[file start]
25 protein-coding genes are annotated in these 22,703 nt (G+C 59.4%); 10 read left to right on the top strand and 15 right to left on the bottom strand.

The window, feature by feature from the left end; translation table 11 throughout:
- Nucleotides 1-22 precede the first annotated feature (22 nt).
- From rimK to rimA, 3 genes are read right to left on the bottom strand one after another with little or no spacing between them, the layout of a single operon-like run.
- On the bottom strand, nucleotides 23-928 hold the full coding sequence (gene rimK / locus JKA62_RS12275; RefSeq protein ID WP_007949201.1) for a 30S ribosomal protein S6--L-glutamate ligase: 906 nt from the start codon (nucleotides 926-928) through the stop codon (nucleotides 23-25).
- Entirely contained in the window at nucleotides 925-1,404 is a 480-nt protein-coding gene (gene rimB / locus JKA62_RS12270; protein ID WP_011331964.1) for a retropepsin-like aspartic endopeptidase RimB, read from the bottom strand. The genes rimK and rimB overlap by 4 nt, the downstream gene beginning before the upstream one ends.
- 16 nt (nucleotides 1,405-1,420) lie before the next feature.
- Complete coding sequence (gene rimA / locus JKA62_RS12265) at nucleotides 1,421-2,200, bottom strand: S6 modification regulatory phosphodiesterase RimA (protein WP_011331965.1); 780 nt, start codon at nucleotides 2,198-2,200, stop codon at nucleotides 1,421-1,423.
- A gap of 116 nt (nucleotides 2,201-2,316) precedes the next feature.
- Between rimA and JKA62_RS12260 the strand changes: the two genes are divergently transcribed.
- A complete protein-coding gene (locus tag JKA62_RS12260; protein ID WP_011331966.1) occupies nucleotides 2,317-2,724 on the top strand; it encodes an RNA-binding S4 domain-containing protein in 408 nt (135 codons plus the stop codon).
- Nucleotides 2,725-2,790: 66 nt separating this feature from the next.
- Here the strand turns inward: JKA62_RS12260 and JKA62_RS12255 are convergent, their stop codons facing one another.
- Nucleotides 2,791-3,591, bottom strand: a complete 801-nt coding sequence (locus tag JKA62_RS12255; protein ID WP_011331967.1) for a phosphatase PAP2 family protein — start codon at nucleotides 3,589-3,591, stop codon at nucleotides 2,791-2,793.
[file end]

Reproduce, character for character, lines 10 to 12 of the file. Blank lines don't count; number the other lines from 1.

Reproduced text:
- Between rimA and JKA62_RS12260 the strand changes: the two genes are divergently transcribed.
- A complete protein-coding gene (locus tag JKA62_RS12260; protein ID WP_011331966.1) occupies nucleotides 2,317-2,724 on the top strand; it encodes an RNA-binding S4 domain-containing protein in 408 nt (135 codons plus the stop codon).
- Nucleotides 2,725-2,790: 66 nt separating this feature from the next.